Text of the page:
Gillam knows you have to do what it takes to make clients happy. He wants clients to rely on his company as a trusted adviser and employs a “partnership model”. This may include sharing offices with clients when necessary. The company also tailors their accounting and operational practices to the client’s preferences.
Perhaps more importantly, Gillam isn’t afraid to think outside of the box. He persistently looks for solutions and adapts, but always considers the client first. This obviously resonates with clients, since a sizable chunk of his work comes from repeat business and word-of-mouth.
The Canada Goose company under Dani Reiss began in 2001. Their signature functional parka sold online and through luxury retailers, primarily to markets outside of Canada.
Selling clothing is risky business, but especially in retail. Many well-known retailers such as Danier Leather, Laura, Jacob, and Smart Set aren’t around today. Increased pressure from online sales and globalization actually led to a 1.1 percent drop in sales in 2018, according to Statistics Canada. Even in the best years, it’s difficult to succeed.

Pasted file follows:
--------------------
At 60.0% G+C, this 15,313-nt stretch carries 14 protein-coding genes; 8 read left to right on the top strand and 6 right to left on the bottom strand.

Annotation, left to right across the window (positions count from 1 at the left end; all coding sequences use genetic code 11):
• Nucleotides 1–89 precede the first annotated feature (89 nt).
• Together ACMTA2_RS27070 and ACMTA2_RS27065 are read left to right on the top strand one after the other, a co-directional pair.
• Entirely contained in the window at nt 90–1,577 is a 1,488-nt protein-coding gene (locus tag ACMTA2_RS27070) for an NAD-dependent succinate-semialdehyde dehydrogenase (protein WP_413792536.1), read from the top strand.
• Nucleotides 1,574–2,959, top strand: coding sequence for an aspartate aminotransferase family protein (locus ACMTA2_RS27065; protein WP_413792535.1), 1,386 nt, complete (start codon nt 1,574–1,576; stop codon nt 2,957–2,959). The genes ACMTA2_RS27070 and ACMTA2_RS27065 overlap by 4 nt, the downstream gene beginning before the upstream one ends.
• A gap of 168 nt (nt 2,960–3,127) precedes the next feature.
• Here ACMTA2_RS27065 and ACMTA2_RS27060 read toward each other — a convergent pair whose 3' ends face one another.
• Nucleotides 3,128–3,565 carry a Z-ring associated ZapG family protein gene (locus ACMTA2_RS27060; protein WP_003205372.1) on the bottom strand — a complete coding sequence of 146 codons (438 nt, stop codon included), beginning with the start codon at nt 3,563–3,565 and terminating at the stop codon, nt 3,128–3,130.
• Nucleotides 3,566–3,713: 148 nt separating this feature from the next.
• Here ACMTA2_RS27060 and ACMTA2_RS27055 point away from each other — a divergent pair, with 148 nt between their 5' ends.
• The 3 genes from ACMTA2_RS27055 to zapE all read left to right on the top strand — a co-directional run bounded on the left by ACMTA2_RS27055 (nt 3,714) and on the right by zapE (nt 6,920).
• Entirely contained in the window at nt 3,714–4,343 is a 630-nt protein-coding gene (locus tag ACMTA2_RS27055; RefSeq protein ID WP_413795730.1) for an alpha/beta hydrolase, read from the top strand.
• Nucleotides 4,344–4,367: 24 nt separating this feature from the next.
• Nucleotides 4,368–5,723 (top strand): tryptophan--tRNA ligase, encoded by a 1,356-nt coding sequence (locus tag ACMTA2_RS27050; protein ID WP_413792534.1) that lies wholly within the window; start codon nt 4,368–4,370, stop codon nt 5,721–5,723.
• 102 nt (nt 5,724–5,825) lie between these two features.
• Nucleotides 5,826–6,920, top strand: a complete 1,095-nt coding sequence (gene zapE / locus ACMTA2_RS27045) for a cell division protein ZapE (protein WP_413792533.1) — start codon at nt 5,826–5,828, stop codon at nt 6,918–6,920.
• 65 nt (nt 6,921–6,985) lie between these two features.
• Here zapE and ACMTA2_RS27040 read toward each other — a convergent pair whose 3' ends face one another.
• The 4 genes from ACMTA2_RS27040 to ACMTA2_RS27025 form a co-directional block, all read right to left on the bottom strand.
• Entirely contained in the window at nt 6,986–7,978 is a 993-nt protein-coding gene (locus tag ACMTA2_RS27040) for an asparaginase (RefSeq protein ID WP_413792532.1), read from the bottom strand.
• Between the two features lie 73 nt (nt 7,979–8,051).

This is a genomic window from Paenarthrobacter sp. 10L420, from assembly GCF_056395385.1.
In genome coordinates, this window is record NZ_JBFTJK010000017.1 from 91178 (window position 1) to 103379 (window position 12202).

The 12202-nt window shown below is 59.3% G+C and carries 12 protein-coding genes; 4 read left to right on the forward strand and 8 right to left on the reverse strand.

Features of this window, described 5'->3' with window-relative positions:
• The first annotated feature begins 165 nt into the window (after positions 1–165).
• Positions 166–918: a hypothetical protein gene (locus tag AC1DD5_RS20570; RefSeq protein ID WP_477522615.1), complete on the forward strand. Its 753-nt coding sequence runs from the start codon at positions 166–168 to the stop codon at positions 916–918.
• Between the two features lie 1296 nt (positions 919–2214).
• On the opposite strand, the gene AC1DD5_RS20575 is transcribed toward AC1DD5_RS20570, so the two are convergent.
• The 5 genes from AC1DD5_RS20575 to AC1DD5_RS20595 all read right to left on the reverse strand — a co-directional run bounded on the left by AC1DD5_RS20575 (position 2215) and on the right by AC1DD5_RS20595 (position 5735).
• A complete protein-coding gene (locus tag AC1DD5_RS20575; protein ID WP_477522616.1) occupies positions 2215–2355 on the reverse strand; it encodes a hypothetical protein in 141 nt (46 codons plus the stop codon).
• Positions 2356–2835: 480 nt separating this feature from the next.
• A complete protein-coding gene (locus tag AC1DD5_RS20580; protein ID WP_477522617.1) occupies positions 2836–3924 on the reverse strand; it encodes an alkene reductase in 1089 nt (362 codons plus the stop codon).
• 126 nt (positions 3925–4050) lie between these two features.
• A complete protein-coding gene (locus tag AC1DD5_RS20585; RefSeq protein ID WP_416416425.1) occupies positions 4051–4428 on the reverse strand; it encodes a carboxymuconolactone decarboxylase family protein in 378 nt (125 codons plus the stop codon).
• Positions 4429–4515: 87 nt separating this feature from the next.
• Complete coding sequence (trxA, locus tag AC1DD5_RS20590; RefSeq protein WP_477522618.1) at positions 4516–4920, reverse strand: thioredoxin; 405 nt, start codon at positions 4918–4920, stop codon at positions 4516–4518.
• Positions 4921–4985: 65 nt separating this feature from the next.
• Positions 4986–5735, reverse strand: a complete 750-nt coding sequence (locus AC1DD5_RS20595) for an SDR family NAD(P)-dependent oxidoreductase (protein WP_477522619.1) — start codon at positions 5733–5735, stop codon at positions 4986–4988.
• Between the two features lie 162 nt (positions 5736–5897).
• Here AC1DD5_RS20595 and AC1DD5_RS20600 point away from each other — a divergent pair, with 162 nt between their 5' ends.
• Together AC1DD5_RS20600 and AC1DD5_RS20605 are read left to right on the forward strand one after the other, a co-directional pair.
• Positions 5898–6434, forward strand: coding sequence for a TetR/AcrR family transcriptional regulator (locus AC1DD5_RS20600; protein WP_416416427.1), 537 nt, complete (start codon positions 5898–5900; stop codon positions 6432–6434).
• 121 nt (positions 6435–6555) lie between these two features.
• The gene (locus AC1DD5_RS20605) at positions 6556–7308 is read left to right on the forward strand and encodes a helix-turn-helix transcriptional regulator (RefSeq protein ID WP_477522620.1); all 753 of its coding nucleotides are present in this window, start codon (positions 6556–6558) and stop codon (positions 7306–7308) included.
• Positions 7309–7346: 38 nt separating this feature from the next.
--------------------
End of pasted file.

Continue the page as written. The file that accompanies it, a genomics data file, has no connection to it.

Many clothing manufacturers drop by the wayside too. Levis’ manufacturing plants closed. The John Forsyth Shirt Co. and others just couldn’t compete. It’s not an industry for the faint of heart.
Compare that to the success of Canada Goose. Their revenue increased 393% over the past five years. Today, they have retail locations in Canada, the US, London and Tokyo with another 20 planned to open by 2020. They now sell hundreds of jacket styles, outerwear, and accessories.
Dani Reiss claims the reason for their success is functionality and quality. Reiss refused to outsource production to Asia to increase profit margins while sacrificing quality. Instead, Reiss launched sewing schools to train and employ Canadians and to protect their asset.